Deleuze’s work is really useful for coming to terms with how different expectations extend beyond the calculus of probability of the classic rational subject. So, for example, expectations of behaviour are part of the behaviour expected and performed within situations as part of the situations. As the expected behaviour happens the happening has a certain affective consistency that gives the situation a social timbre. Sedgwick’s stuff is good for realising that the expectations of hetrosexual relations involve homosocial bonds.

    The Deleuzian point, as I see it, would be that there is a multitude of bonds beyond the homosocial that produce and are formed within a given situation. In other words, Sedgwick’s work is a good start. The expectations serve as a kind of incorporeal infrastructure of situations. Masculinity would therefore be an expression of both the affective consistency of the processual dimension of situations and the reach (beyond the subconscious) of expectations as they programme congruent networks and relays of many different human and nonhuman relations.

    Ethnicity would therefore enter the equation in terms of the appreciated affective consistencies of situations and the specific cascading architecture of expectations that programme human and nonhuman relations.

    I have thought about class in terms of ‘opportunity’, as another way to think about the inherited capacity to rearticulate contingencies. Privileged neoliberal subjects have a greater capacity to rearticulate contingency into opportunity than do those of lesser privilege. I think I made some comment about this on Mel Gregg’s blog with regards to John Howard’s final speech on election night. He talked about producing a nation of opportunity, which I completely agree with, but of course he did not address the privileged relations and distributions of capacity for translating contingency. In a similar way others have talked about an assymetrical distribution of risk, so the lower classes live lives than involve much more risk. I would counter and say it is not a question of eradicating risk for the lifestyles of the poor and disenfranchised, but of increasing their capacity to act by giving them tools and coping mechanisms for affirming contingency.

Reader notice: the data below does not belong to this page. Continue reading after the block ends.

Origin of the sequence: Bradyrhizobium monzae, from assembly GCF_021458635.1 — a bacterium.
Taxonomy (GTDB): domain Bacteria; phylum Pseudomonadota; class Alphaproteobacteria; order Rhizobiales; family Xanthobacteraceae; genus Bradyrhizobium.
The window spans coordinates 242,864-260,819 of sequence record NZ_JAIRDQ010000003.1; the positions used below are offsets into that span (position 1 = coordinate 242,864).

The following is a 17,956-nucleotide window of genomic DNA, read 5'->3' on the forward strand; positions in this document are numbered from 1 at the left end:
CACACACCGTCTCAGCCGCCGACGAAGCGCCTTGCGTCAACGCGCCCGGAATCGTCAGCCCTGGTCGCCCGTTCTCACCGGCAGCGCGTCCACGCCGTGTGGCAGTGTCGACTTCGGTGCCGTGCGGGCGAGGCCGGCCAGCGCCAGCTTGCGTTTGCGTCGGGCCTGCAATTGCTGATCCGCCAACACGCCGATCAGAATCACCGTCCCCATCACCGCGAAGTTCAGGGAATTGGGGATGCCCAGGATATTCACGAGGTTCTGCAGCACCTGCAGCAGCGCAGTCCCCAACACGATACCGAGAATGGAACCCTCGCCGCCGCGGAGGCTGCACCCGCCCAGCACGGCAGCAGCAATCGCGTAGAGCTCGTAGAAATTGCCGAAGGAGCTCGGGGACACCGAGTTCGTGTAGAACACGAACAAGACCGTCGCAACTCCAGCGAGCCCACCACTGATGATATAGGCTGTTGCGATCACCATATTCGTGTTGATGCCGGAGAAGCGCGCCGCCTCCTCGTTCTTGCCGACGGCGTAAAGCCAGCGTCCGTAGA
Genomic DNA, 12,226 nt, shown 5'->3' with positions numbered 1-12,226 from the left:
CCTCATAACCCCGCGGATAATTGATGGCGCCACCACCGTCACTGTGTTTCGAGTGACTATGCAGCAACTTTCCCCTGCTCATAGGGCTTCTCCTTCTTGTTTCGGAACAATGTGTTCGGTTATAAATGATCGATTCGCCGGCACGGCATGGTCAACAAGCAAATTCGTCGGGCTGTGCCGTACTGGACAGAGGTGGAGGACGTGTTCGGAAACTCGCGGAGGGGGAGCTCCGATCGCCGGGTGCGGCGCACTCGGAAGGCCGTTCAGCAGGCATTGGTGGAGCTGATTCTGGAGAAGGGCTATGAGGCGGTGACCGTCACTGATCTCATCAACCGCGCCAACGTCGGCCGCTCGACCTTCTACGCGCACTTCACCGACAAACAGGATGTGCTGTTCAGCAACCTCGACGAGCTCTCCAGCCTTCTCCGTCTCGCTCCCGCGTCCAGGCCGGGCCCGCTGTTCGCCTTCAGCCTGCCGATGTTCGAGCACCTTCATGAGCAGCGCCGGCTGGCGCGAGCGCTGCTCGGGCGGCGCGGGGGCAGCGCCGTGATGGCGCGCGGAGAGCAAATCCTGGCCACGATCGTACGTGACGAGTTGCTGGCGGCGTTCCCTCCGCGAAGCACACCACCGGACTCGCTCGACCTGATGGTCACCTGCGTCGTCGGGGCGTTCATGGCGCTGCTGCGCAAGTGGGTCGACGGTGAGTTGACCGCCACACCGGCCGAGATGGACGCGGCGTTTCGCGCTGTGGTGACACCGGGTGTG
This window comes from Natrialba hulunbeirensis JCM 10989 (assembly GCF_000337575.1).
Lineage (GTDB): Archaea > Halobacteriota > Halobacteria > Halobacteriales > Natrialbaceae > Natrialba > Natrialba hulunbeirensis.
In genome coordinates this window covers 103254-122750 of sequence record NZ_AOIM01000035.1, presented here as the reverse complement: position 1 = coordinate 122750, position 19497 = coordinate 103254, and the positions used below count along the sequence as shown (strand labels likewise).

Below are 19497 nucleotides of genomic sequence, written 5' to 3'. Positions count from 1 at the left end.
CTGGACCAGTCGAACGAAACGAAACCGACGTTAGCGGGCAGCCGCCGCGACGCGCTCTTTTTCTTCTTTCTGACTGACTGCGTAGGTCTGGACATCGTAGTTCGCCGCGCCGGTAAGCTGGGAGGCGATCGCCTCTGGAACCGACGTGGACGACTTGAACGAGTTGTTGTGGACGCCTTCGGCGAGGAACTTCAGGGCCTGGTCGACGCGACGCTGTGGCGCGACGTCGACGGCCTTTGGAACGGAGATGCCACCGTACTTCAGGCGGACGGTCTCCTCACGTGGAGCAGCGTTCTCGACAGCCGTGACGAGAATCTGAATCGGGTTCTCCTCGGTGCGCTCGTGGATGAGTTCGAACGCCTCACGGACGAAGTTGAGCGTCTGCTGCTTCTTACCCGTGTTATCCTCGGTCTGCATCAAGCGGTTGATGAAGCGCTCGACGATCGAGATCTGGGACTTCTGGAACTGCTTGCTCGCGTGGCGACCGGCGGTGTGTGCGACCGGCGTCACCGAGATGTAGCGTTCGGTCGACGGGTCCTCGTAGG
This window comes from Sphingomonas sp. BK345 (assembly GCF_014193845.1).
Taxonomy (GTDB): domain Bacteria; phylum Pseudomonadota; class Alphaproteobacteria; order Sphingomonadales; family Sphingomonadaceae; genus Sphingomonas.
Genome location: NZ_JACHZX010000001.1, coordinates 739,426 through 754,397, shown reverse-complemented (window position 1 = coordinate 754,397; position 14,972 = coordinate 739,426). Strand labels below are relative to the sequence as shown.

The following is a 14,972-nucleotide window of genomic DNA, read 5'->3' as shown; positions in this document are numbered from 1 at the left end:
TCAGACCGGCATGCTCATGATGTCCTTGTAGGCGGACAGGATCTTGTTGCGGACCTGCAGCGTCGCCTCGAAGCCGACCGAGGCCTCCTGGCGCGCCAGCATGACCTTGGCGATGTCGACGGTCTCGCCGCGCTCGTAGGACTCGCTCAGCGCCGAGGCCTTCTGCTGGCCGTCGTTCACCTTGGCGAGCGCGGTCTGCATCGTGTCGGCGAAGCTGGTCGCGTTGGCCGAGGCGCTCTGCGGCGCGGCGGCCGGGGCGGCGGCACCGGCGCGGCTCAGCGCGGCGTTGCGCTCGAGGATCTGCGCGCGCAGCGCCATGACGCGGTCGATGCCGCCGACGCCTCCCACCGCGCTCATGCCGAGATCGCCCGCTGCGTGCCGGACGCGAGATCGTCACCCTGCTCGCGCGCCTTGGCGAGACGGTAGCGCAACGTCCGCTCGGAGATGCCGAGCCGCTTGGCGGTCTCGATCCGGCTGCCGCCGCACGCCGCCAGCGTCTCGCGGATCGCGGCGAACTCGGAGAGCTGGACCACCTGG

This is all happening on the level of the subject, instead of a societal phenomenon as the case with the social welfare state or the ‘new deal’. In terms of class I am actually extending negri and hardt’s point in empire about the passage from the virtual (ie contingency + incorporeal infrastructure) to the actual (‘opportunity’, ‘risk’, ‘challenge’, etc.).

    The repressed or disenchfranchised — across gender, ethnic, and class-based lines — do not seem to have the capacity to affirm contingency in such a way that is positive, and return to the expectations that precipitate the contingency (ie ‘problem’, ‘risk’, etc) in the first place. I call this ‘struggle’; the networks of relations are returned in such a way as to repeat the situation without any difference, rather than affirming and repeating the differentiating mechanism that produces new situations and which produces the real opportunity for new affirmations and so on.

  3. Nietzsche is great value. You should definitely read him. I recommend The Genealogy of Morals, which is a relatively “straight” book, and Beyond Good and Evil. You might also be interested in reading Derrida’s Spurs: Nietzsche’s Styles as a point of comparison for Deleuze’s Nietzsche.